lower the upper body slightly when

who wish to accentuate their gender.

passing someone, especially a senior or elder person, to show some politeness.

Palms contact Palms contact is a greeting gesture that

Foot show

resembles the ’Western’ handshake. The

A person, sitting or reclining, who is

palms are pressed together with fingers

showing his foot, especially the sole of

pointing upwards, in front of the body

a shoe to his companion is insulting in

with a small bow of the head.

Thailand. Because the bottom of the shoe is the lowest part of the body,

Pointing finger

which is the part that steps in dirt.

Pointing with one finger is considered


Hands in pockets

rude and is only

Keeping hand(s) in

done when pointing

pocket(s) is consi-

to objects or

dered to be impolite

animals, never humans. Us your chin or

in conversation.

incline your head instead.

World without words

Turkey - Türkiye Cumhuriyeti Nicole van Beek

Turkey inhabits over 71 million people and 99% of these people are Muslim. Family ties are important for Turks, thus families often live together until the children leave their homes to get married. Friends and extended family are extremely important for the Turkish people. The best way to do business in Turkey is by becoming friends with the counterpart. Turkish people rarely do business with people they do not now, or do not trust.

Arms akimbo

Eyelid pull

When standing with the hands on the

The person who is

hips and the elbows bowed outward,

using this gesture

this position radiates aggression,

wants to make clear

impatience or even anger.

that he knows what is going on and that

Closed arms

he is not being fooled.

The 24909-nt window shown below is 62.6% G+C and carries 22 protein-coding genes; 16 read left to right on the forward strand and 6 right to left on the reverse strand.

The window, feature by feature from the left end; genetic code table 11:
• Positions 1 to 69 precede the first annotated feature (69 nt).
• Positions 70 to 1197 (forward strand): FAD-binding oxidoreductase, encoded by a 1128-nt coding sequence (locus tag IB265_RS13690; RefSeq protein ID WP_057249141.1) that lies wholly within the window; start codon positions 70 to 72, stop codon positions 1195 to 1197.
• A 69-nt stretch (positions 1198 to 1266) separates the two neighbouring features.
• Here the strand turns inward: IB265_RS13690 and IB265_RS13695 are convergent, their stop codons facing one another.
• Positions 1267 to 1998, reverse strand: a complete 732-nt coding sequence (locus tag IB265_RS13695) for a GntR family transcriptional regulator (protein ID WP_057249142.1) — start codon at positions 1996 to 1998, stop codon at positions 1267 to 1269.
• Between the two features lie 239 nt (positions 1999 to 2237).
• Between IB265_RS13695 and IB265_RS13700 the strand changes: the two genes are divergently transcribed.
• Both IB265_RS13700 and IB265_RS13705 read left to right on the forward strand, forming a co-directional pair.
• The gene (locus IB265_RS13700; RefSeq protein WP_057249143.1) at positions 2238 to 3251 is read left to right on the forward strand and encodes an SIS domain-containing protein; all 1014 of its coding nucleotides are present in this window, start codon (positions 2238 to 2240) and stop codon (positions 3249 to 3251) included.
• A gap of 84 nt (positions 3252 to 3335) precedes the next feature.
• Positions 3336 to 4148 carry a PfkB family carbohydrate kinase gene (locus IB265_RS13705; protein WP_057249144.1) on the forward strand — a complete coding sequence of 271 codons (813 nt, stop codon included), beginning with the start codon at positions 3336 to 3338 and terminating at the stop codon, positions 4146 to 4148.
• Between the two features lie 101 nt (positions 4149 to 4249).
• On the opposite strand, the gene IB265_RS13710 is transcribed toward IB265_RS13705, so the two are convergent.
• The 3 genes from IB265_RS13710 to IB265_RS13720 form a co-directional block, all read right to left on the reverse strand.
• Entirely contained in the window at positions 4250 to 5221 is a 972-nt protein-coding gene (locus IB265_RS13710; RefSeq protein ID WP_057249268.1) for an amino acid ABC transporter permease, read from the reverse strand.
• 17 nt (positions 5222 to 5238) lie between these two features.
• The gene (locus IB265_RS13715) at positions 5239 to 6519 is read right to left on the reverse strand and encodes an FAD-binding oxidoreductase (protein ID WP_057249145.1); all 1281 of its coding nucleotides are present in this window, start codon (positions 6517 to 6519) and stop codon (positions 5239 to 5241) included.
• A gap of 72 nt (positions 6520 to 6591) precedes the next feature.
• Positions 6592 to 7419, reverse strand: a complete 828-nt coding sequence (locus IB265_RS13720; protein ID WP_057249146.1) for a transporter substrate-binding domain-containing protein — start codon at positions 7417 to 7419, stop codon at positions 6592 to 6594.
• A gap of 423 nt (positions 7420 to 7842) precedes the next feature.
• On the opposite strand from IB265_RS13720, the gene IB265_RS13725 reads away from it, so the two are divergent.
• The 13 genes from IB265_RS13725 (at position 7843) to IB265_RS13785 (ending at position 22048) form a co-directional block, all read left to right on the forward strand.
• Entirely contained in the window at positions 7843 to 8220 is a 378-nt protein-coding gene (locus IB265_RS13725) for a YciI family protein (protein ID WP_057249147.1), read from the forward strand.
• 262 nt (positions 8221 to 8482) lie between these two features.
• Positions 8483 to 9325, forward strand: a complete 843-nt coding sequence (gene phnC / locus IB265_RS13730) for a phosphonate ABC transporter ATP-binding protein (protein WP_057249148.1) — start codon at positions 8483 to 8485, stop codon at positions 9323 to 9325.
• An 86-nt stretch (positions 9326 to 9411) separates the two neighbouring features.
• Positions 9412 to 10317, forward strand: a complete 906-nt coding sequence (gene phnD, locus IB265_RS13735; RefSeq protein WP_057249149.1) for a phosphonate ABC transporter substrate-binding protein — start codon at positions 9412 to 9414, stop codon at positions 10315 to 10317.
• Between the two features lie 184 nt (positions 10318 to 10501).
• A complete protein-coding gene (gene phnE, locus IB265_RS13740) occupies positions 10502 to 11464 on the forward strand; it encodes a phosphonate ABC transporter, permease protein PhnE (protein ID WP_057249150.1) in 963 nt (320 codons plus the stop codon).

Closed arms often means taking a

Finger to forehead

defensive posture

When tapping with

or disagreeing on

the forefinger on


the centre of the forehead several

Eye contact

times, it means that

Eye contact is in

someone is “crazy”.

Turkey a sign of sincerity.

Finger to side of head

Eyebrow flash

This means that

The eyebrow flash has different

someone is

meanings. It can be a friendly greeting


but it can also be a sign of flirtation used by men.

Hand purse The meaning of the hand purse in Turkey is “good”.




that directly pointing

When people meet,

at someone is seen as

they shake hands.


Try to greet the Turkish counterparts

Sitting positions

with an Islamic

Crossing legs knee-knee and ankle-

greeting like

ankle is common in Turkey.

“Asalamu alaykum” (peace be upon you).

The fig In most countries the gesture

Nodding and shaking head

can have the meaning of a

In most countries nodding the head

children’s game “I’ve got

means “yes” and shaking the means

your nose”. However in

“no”. However, this is not the case

Turkey it is a sexual insult.

in Turkey and basically it is the other way around. Nodding the head up and


down means “no” and shaking the

In Turkey the thumbs-

head back and forth means “yes”.

up gesture is seen as insult. For the

Okay sign

people from Turkey

While in most

it has a sexual meaning. This gesture is

countries the okay

very similar to the thumb-hitch, which

sign means “good”,

is used by roadside hitchhikers to say

this gesture is a sexual

“please give me a ride”. Therefore it is

insult in Turkey. It

preferable to wave with a flat hand to

can be a friendly comment about the

get a ride.

homosexuality of another male or it can be an insulting note.

Waving This means “hello” and

Peace sign


The V-sign means “victory”.

Winking Pointing fingers

This gesture is mostly used in the

Finger-pointing is a way to give an

Western world but increasingly

indicate of direction. Another meaning

widespread, winking is used as a secret

can be a threat. If that is the case then

signal between the winker and the

the forefinger points directly at the

winked-at. It is also used for flirting.

companion, but always keep in mind 120

World without words

United States - The United States of America Ekaterina Trofimova, Alexandra Petkina

The United States (also called the United States of America, the U.S., the USA, America, and the States) is a federal constitutional republic comprising fifty states and a federal district. English is the national language. The United States is officially a secular nation; the First Amendment of the U.S. Constitution guarantees the free exercise of religion and forbids the establishment of any religious governance. The official U.S. currency is the United States dollar.